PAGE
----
Theoretical Mechanisms of in Vitro Senescence

  • F. Marott Sinex
Part of the Cellular Senescence and Somatic Cell Genetics book series (CSSCG, volume 2)


In this chapter we will discuss how somatic mutations might be involved in the senescence of cells in culture and in the intact organism. We will also discuss the possible role that stable phenotypic variations may play in senescence.


Somatic Mutation Chromosomal Aberration Thymidine Kinase Radiation Injury Recessive Mutation 
These keywords were added by machine and not by the authors. This process is experimental and the keywords may be updated as the learning algorithm improves.


Unable to display preview. Download preview PDF.

Unable to display preview. Download preview PDF.


  1. Alexander, P., and Connell, D.I., 1960. Shortening of the life span of mice by irradiation with x-rays and treatment with radiomimetic chemicals. Radiation Res. 12:38–48.PubMedCrossRefGoogle Scholar
  2. Burnet, Sir MacF., 1974. INTRINSIC MUTAGENESIS: A GENETIC APPROACH TO AGING, Wiley, New York-Toronto.CrossRefGoogle Scholar
  3. Casarett, G.W., 1964. Similarities and contrasts between radiation and time pathology. In: Advances in Gerontological Research I, B.L. Strehler, ed., pp. 109-163, Academic Press.Google Scholar
  4. Chasin, L.A. and Urlaub, G., 1975. Chromosorne-wide event accompanies the expression of recessive mutations in tetraploid cells. Science 187:1091–1093.PubMedCrossRefGoogle Scholar
  5. Christiansen, G., and Griffith, J., 1977. Salt and divalent cations affect the flexible nature of the natural beaded chromatin structure. Nucleic Acids Res. 4:1837.PubMedCrossRefGoogle Scholar
  6. Clark, A.M., and Rubin, M.A., 1961. The modification by x-irradiation of the lifespan of haploid and diploids of the wasp, Habrobracon sp. Radiation Res. 15:244.PubMedCrossRefGoogle Scholar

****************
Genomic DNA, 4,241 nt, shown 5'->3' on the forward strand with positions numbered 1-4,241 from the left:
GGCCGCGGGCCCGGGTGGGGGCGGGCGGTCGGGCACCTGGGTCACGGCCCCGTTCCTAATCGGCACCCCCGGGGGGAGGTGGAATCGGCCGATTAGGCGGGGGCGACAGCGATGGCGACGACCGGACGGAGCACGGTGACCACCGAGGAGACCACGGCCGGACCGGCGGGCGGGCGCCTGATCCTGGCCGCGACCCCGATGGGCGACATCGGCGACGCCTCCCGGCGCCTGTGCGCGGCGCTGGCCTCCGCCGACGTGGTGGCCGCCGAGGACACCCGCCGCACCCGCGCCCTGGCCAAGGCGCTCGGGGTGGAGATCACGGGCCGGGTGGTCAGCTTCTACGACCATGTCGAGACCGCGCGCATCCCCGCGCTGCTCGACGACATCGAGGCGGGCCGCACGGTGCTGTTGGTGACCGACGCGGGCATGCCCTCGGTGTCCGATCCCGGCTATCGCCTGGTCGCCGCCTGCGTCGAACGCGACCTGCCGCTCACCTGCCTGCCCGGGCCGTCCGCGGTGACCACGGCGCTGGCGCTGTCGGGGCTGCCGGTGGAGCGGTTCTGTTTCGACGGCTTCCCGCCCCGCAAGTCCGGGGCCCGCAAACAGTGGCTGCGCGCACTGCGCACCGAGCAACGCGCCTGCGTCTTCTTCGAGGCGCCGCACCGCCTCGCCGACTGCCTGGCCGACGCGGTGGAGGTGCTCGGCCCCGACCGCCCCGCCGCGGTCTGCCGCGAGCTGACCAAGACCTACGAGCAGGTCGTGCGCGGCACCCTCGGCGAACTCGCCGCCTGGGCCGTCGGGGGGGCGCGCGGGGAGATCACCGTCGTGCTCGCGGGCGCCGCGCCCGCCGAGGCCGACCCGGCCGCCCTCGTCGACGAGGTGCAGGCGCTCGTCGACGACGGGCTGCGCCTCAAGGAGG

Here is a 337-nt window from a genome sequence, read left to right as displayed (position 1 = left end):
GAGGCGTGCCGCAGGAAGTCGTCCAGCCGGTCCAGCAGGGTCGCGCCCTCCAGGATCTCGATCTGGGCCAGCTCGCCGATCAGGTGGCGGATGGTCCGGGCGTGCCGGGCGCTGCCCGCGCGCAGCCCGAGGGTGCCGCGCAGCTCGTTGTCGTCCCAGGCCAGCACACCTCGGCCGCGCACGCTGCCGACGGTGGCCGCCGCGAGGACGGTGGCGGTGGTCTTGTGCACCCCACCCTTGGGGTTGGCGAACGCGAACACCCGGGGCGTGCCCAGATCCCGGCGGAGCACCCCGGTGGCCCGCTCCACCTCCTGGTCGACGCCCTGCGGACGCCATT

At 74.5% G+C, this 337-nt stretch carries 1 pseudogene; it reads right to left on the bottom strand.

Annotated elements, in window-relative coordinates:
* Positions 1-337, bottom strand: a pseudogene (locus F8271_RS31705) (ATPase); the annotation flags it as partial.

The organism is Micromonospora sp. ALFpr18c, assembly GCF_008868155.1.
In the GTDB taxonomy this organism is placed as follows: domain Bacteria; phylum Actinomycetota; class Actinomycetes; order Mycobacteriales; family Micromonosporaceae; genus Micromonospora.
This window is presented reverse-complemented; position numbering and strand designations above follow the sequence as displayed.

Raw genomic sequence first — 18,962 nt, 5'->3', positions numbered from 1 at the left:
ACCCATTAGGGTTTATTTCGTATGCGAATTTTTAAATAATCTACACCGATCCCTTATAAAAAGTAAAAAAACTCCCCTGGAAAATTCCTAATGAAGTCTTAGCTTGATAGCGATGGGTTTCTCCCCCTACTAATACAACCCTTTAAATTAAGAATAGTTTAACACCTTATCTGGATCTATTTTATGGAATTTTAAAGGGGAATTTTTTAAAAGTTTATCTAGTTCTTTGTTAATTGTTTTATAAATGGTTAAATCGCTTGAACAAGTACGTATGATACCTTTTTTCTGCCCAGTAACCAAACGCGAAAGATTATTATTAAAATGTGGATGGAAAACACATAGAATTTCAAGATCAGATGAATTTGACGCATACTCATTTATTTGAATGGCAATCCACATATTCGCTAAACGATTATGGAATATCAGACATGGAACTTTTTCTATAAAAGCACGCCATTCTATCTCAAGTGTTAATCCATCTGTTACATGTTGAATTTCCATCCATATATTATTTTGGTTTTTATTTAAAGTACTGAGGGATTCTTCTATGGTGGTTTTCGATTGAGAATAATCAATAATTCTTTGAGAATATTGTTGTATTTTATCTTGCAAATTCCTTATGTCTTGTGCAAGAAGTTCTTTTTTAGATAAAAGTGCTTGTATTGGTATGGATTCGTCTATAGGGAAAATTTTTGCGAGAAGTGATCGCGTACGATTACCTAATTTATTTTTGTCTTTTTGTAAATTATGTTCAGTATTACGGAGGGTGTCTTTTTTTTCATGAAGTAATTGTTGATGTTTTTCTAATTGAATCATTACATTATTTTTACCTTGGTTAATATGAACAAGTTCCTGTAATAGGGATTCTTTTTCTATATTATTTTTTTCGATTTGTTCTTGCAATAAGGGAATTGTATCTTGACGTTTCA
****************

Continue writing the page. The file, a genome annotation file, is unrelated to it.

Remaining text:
7. Curtis, Jr., H., 1966. BIOLOGICAL MECHANISMS OF AGING, Thomas, Springfield.Google Scholar
  8. Curtis, J.M., and Miller, K., 1971. Chromosomal aberrations of liver cells of guinea pigs. J. Gerontol. 26:292–293.PubMedGoogle Scholar
  9. DeMars, R., 1974. Resistance of cultured human fibroblasts and other cells to purine and pyrimidine analogues in relation to mutagenesis detection. Mutation Res. 24:335–364.PubMedCrossRefGoogle Scholar
  10. Gurdon, J.B., 1973–74. Gene expression in early animal development: The study of its control by the microinjection of amphibian eggs. Harvey Lectures 69:49–69.PubMedGoogle Scholar
  11. Harris, M., 1971. Mutation rates in cells at different ploidy levels. J. Cell. Physiol. 78:177–184.PubMedCrossRefGoogle Scholar
  12. Hart, R.W. and Setlow, R.B., 1974. Correlation between deoxyribonucleic acid excision repair and life-span in a number of mammalian species. Proc. Nat. Acad. Sci. USA 71:2169–2173.PubMedCrossRefGoogle Scholar
  13. Hart, R.W. and Setlow, R.B., 1977. DNA repair in late passage human cells. Mechan. Aging and Devel. 5:67–77.CrossRefGoogle Scholar
  14. Heneen, W.K. and Nichols, W.W., 1972. Nonrandom arrangement of metaphase chromosomes in cultured cells of the Indian deer Muntiacus muntjac. Cytogenetics II:153–164.CrossRefGoogle Scholar
  15. Herrmann, R.L., Bach, M.D., Dowling, L. and Russell, A.P., 1975. Age-related changes in a spontaneous reassociating fraction of mouse DNA. Mech. Age. and Devel. 4:181–189.CrossRefGoogle Scholar
  16. Jacobs, P.A., Brunton, M., Court Brown, W.M., Doll, R. and Goldstein, H., 1963. Change of human chromosome count distributions with age: evidence for a sex difference. Nature, Lond., 197:1080.CrossRefGoogle Scholar
  17. Jacobs, P.A., Court Brown, W.M., and Doll, R., 1961. Distribution of human chromosome counts in relation to age. Nature, Lond., 191:1178.CrossRefGoogle Scholar